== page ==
Could John Wall help the Denver Nuggets?

Denver Nuggets possible solution: Houston Rockets guard John Wall (1) walks on the court before the game against the Chicago Bulls at Toyota Center on 24 Nov. 2021. (Troy Taormina-USA TODAY Sports)
Denver Nuggets possible solution: Houston Rockets guard John Wall (1) walks on the court before the game against the Chicago Bulls at Toyota Center on 24 Nov. 2021. (Troy Taormina-USA TODAY Sports) /

John Wall wants to play basketball. The Denver Nuggets need more talent on the injury-riddled roster. Is it a match made in heaven? Possibly, but there are several hurdles along the way.

The former All-Star point guard told Shams Charania, The Athletic that he wants to play for the Houston Rockets. Before the 2021-22 season started, he and the Rockets agreed to keep him on the bench until the team could find a new home for him.

Since then, there hasn’t been any trade noise from Houston or another team, likely due to the huge injury risk associated with Wall and the $44.3 million he’s owed this season with a $47.4 million player option for next season.

It’s hard to find a trade partner for maximum contracts on a good day, let alone trying to find a deal for a player who hasn’t proven he’s healthy or in game shape.

This recent report that John Wall is hoping to return to the court is a sign that he wants to prove he can still help a contending team.

In the article, Charania mentions that a sticking point between the two parties is the role Wall would play upon return. While John says he wants a starting spot and the ability to compete for the number one option, the Rockets want to keep giving their young talent developmental minutes.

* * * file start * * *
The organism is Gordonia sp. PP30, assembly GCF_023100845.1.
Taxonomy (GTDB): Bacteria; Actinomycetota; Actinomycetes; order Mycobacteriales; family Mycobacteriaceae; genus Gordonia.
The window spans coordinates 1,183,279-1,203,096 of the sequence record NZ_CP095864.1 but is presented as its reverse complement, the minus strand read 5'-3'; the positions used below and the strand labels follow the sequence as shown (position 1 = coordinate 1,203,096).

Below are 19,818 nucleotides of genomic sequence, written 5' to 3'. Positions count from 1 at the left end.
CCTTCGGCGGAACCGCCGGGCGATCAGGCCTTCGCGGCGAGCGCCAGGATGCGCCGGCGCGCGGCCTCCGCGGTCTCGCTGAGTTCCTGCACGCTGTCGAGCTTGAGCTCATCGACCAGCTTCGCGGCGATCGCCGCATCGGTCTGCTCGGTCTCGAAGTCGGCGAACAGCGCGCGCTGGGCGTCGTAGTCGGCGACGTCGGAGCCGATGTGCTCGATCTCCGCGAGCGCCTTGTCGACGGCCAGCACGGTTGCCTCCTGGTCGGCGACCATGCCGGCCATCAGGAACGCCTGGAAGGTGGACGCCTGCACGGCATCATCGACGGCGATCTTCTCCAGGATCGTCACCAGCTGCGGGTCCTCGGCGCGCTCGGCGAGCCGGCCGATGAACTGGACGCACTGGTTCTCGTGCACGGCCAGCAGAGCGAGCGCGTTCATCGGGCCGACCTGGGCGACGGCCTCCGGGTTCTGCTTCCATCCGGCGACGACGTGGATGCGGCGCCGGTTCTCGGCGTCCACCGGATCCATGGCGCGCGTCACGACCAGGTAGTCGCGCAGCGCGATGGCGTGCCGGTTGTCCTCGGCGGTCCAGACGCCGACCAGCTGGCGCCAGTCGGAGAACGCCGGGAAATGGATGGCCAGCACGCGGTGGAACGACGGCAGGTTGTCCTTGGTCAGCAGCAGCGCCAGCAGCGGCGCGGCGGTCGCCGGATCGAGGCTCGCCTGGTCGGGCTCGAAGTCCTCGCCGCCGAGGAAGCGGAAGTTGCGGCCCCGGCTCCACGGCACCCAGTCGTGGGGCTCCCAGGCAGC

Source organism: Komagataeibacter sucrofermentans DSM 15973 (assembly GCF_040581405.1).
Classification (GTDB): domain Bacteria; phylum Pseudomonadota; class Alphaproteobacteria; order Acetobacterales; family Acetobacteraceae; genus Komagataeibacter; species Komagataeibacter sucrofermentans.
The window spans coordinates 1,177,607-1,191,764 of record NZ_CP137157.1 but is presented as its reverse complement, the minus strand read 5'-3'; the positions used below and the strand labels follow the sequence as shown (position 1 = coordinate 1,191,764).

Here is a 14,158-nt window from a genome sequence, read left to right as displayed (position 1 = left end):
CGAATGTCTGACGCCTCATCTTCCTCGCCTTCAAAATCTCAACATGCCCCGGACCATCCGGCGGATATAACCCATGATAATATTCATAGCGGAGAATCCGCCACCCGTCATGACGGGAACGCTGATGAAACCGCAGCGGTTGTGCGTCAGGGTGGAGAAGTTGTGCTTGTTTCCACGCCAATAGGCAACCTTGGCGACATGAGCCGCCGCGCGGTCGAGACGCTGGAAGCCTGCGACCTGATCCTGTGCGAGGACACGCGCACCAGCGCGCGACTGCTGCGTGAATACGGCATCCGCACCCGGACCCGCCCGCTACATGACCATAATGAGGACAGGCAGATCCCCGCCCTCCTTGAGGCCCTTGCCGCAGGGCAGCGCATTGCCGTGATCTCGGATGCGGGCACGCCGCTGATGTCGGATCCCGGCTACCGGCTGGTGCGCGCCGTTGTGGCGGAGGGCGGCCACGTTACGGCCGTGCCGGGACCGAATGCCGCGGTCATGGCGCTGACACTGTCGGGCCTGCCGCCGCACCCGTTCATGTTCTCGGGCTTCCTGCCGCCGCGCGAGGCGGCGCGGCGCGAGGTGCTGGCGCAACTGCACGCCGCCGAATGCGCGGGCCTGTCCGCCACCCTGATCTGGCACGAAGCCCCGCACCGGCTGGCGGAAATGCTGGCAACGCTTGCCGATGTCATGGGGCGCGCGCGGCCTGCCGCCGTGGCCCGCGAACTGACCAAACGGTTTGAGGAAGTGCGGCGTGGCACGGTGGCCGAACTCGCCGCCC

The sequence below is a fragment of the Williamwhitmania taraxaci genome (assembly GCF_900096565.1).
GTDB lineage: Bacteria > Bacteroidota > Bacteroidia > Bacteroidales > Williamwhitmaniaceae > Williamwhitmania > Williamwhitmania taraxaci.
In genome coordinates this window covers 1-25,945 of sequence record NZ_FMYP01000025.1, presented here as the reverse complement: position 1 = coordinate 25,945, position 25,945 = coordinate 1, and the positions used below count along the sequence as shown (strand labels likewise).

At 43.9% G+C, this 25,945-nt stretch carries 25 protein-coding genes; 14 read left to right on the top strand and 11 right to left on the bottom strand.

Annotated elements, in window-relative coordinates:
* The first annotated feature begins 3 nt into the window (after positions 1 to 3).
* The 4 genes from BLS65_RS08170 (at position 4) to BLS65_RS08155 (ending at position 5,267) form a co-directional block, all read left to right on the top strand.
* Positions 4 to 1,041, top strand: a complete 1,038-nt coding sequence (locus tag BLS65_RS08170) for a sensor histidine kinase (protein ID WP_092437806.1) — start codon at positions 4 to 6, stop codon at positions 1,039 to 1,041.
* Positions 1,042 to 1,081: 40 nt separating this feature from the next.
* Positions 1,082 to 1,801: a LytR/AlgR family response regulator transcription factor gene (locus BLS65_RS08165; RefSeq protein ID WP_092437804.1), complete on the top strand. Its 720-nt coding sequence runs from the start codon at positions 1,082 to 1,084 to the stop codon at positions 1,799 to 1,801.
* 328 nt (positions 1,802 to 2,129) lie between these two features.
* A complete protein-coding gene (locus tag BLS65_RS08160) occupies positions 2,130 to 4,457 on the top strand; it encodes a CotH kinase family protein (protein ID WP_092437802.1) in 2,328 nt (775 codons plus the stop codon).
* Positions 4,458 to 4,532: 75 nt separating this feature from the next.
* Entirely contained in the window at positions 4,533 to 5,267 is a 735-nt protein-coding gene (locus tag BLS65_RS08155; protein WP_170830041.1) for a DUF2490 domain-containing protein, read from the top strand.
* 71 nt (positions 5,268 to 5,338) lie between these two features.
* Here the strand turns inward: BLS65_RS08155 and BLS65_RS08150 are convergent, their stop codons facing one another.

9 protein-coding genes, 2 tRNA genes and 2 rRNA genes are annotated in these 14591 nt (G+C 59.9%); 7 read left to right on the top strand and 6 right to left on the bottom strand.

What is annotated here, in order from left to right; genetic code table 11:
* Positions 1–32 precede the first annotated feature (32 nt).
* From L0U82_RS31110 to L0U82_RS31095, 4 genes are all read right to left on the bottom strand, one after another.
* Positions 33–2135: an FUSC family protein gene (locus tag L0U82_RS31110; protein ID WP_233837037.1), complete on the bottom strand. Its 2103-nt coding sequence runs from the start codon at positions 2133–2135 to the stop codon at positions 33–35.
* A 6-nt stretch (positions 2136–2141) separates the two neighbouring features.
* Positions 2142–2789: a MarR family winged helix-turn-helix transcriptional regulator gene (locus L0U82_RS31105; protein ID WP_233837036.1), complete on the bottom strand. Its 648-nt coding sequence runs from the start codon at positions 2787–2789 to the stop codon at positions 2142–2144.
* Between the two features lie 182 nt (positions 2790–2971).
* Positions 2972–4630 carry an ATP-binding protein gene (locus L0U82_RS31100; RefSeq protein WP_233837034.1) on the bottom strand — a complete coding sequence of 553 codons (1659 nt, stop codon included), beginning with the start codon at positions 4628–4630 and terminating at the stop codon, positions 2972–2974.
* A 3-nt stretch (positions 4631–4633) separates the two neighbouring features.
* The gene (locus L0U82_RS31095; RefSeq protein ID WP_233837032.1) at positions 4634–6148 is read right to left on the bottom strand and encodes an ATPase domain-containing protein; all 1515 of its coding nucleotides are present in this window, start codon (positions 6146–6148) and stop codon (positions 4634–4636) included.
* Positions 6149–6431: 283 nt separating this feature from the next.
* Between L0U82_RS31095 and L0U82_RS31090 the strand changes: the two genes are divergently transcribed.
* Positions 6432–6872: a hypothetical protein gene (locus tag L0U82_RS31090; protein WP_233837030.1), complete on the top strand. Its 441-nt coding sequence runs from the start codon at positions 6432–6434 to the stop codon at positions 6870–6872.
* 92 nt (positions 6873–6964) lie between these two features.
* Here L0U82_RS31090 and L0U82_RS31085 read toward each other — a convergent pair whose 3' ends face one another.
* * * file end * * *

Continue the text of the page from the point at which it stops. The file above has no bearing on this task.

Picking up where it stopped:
The only issue with handing the reigns over to young players like Jalen Green and Kevin Porter Jr. is that the team has struggled to put together an efficient offense.

Last week, Jake Fischer, Bleacher Report suggested that head coach Stephen Silas’ job might be in jeopardy as the front office isn’t happy with how the team is progressing.

Houston currently leads the league in turnovers per game and Fischer added that the rest of the NBA is criticizing Silas’ approach:

"“Rival coaches characterize the Rockets offense as disorganized and undisciplined, with chronic turnover issues and poor shot selection. They boast the league’s worst offensive efficiency and assist-to-turnover ratio.”"

While some of the blame could go on the coach, there has to be some accountability from the front office that constructed the roster. With John Wall sitting, there is no elite point guard on the roster to get everyone in order.

If Wall does return to play and elevate the struggling Houston offense, it’d look great on his resume. If so, he might garner some attention from competing teams including the Denver Nuggets.

How could a healthy John Wall end up on the Denver Nuggets?

If the above scenario does play out and Wall proves he still has what it takes to run an offense in this league, teams will start to look at how they could acquire him.

The major issue is that good teams already have solid point guard play and playmaking – it’s part of the reason why they’re good. Nobody is trading away $43 million worth in assets to get Wall so it’d have to be after a buyout of sorts.